Before you know it, kids will be independent and you may be in a terrible financial position. Yes, look after your family, but look after yourself as an independent entity too.

RedSandYellowSand Sun 21-May-17 08:24:28

Taking a backwards step to reduce hours is also fraught with difficulty. Just received (another) rejection "we wouldn't be able to meet your salary". I know it's a pay cut, I know it's a couple of levels below where I left work, but I don't want that level of responsibility and travel and hours, and can't get back in sad.

Did your DH take any time off for hospital or sickness? He should be doing the majority that fall on your work days - you cover the other 3 days, Plus occasional work days. Otherwise, as you say, it's a massive chunk of your working time off.

stopmoaningpip Sun 21-May-17 15:33:05

Thank you everyone - it does help to hear other people's experiences and thoughts.
I hope that applying for new jobs at a lower level wouldn't be too much of an issue as although it's a professional job which I find reasonably satisfying it's quite junior and poorly paid (hence not qualifying for 30 hours funding). Although I do worry that my academic qualifications might be offputting for a recruiter for a lower level job, so that could be a related issue.
Husband has twice taken half days off for sickness (also once worked from home when I had flu) but because he earns so much more than I do it doesn't make any financial sense for him to take unpaid time off too often. However if I got a new job then we'd have to discuss him doing most of it while I was on probation. And maybe try to postpone routine hospital appointments until after any probation period, as I have done all the hospital appointments so far so know my way round the hospital systems and all the different consultants better than he does.
It's a good point about looking after my own identity and financial situation - however I think on a personal job satisfaction level I would really like to find a job nearer home if I possibly can, so that I can get more involved in it, maybe even progress, rather than being very limited in my role because of needing to get out in time to drive all the way home. For example, if I had a job nearer home I would consider doing 3 days a week and I also wouldn't need so many hours of childcare.

I am a bit concerned about the effect on my self-esteem if I am actively costing the household money for two years by going to work rather than breaking even as I am at the moment (actually contributing to the household income seems like a bit of a distant dream!). Essentially my husband would be paying in order for me to go to work which just seems a very strange set up... I already feel like I shouldn't be spending money on anything non-essential because I'm not earning very much. I know that's in my head but it's still an issue for me.
So hard to know what to do for the best!

Ooops sorry I've rambled on a lot again... still it stops me from getting on husband's nerves by going round and round in circles at him!

Newtothis11 Mon 22-May-17 01:38:13

Sounds like you've made your decision. Maybe this will lead to a different career path further down the line. You mention being worried about your self esteem a couple of times perhaps you could get involved with some of the children's groups that run in organising just to give you a bit of satisfaction? I thought the 30hr childcare was available to all though??

newnoo Mon 22-May-17 09:34:58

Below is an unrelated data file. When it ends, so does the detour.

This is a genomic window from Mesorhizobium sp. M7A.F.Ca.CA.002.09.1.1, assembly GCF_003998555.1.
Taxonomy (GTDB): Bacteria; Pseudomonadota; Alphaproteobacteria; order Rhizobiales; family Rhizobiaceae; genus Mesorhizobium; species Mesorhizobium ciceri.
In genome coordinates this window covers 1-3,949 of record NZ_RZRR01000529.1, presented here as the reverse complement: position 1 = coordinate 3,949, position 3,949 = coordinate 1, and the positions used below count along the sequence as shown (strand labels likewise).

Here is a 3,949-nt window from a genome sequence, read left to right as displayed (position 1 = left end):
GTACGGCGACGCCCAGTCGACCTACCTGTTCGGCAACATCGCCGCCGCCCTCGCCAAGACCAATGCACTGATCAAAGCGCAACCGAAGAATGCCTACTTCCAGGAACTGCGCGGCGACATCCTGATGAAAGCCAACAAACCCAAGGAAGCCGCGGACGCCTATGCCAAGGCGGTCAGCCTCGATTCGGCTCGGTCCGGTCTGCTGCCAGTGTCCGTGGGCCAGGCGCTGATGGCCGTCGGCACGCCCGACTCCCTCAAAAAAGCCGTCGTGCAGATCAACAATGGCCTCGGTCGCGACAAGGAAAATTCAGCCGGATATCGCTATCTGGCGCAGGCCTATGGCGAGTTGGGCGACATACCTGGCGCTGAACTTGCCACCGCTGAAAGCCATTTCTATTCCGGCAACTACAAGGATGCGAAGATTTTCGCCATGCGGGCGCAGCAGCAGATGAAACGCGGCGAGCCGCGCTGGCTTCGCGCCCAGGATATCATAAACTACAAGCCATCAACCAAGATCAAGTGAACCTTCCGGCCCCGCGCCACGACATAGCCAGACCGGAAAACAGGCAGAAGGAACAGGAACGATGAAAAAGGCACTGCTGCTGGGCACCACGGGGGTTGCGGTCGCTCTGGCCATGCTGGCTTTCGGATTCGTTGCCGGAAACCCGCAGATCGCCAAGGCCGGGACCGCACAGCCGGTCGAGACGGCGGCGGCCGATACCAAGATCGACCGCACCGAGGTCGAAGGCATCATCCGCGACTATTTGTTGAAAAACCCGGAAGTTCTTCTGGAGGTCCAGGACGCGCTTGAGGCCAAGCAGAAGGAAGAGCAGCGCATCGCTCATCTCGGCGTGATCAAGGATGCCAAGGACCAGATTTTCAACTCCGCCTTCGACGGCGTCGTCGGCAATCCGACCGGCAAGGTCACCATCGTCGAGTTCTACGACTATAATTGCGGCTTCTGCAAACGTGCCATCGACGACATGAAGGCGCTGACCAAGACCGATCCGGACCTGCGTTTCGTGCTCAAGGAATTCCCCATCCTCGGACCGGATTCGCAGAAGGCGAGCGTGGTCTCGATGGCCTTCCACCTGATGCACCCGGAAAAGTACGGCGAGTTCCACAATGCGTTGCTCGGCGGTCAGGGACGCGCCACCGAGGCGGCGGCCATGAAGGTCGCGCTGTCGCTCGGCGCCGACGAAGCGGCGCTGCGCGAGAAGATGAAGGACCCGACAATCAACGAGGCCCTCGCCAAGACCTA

It doesn't sound like your heart is in it to carry on.

I'd suggest consider moving to a new location, less rural, when your firstborn starts school where they may be more opportunities to restart your career.

Two years out is fine.

Enjoy your children and try not to worry too much. I went back after 8 years and it was fine. It's true I had to take a pay cut and I was treated somewhat shabbily from time to time - but this can happen in any job (being treated badly). My confidence returned and I was grateful for the opportunity and managed to gloss over the ego-denting experiences smile

Any job these days can be swiped from under your feet, nothing is permanent.

With regards to self-esteem - yes - it's tough to keep it up without real 'work' in your life. That's what I found anyway.

I'd suggest volunteering for a local charity for a day a week or a morning a week. That helped me feel a lot better about myself.

Good luck. xx

BeyondThePage Mon 22-May-17 09:44:09

I gave up a high paid job when we had kids, did very part time when they started school, doing part time but more hours now they are at secondary - I will never earn the same again as I did before kids. But in our situation that does not matter. I am not defined by my job, nor by how much I could earn.

( HOWEVER - I have a good pension built up before I left work, a joint bank account and independent savings and the house is in my name)

stopmoaningpip Mon 22-May-17 19:15:53

Hmm, lots of good food for thought here, thank you.
I think once I emerge a bit from the newborn fog I will keep my eyes open for other jobs and take it from there. Although knowing me I will probably spend between now and then going round and round in circles about it in my head!
With my first I surprised myself by how motivated I was to get back to work. I might feel differently this time so that's a factor that's impossible to predict.
I think some of the frustration comes from feeling that I sometimes have the worst of both worlds - the hassles of being a working parent when child is ill etc but also the lack of financial independence that goes with being a SAHM.
If I wasn't going back to paid work I would definitely look for volunteering opportunities which I agree could help with self-esteem as well as helping to fill any gap on the CV. The only issue is that it would need to be home-based (admin maybe?) or something I could take the younger one to. I can't commit to anything in the evenings (brownies or similar) as husband finishes work at unpredictable times so I can't get out reliably.
Newtothis11: 30 hr childcare is not available to all, it's based on both parents working and I'd need to earn the equivalent of 16 hours per week minimum wage.

Newtothis11 Mon 22-May-17 20:48:44

Thanks for that about the childcare- I didn't realise that was the criteria.

See where you go the next few months, any decisions made in the newborn phase aren't likely to be the best ones.. they certainly wouldn't have been for me!! Don't stress too much about it - sounds like you have it covered either way.